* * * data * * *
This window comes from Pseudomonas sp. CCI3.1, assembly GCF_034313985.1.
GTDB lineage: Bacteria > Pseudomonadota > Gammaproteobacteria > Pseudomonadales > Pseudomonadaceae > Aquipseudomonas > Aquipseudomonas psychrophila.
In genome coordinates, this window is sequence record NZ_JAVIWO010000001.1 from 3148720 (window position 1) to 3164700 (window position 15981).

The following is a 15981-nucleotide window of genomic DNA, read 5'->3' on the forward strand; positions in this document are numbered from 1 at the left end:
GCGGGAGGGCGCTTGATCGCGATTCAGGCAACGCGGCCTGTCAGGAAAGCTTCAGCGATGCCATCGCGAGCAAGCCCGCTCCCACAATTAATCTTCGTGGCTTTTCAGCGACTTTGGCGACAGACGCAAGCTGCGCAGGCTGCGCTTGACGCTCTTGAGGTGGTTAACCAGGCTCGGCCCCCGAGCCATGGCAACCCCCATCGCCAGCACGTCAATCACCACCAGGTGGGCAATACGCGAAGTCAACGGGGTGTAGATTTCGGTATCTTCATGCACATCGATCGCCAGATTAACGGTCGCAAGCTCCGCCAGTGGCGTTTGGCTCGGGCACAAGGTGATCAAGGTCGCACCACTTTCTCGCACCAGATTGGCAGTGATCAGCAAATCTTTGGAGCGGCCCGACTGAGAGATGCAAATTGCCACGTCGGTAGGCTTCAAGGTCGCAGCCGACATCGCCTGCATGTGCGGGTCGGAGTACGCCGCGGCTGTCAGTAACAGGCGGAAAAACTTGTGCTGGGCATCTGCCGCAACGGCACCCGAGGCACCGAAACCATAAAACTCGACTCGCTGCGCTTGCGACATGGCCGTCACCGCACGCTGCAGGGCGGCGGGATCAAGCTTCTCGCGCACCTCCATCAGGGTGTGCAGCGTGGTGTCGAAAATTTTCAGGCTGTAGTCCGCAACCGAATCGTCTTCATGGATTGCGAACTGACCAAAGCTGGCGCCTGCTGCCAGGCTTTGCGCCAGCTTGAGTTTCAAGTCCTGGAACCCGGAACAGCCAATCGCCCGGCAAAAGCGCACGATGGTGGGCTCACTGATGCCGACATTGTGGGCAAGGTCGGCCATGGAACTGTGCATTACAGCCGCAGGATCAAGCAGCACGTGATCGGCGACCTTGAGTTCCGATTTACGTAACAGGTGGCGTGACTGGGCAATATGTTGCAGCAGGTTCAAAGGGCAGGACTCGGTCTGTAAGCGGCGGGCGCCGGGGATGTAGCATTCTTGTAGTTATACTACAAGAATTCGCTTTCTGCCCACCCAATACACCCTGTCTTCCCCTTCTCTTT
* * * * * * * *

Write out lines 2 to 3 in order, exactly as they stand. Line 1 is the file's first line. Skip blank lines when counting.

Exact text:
GTDB lineage: Bacteria > Pseudomonadota > Gammaproteobacteria > Pseudomonadales > Pseudomonadaceae > Aquipseudomonas > Aquipseudomonas psychrophila.
In genome coordinates, this window is sequence record NZ_JAVIWO010000001.1 from 3148720 (window position 1) to 3164700 (window position 15981).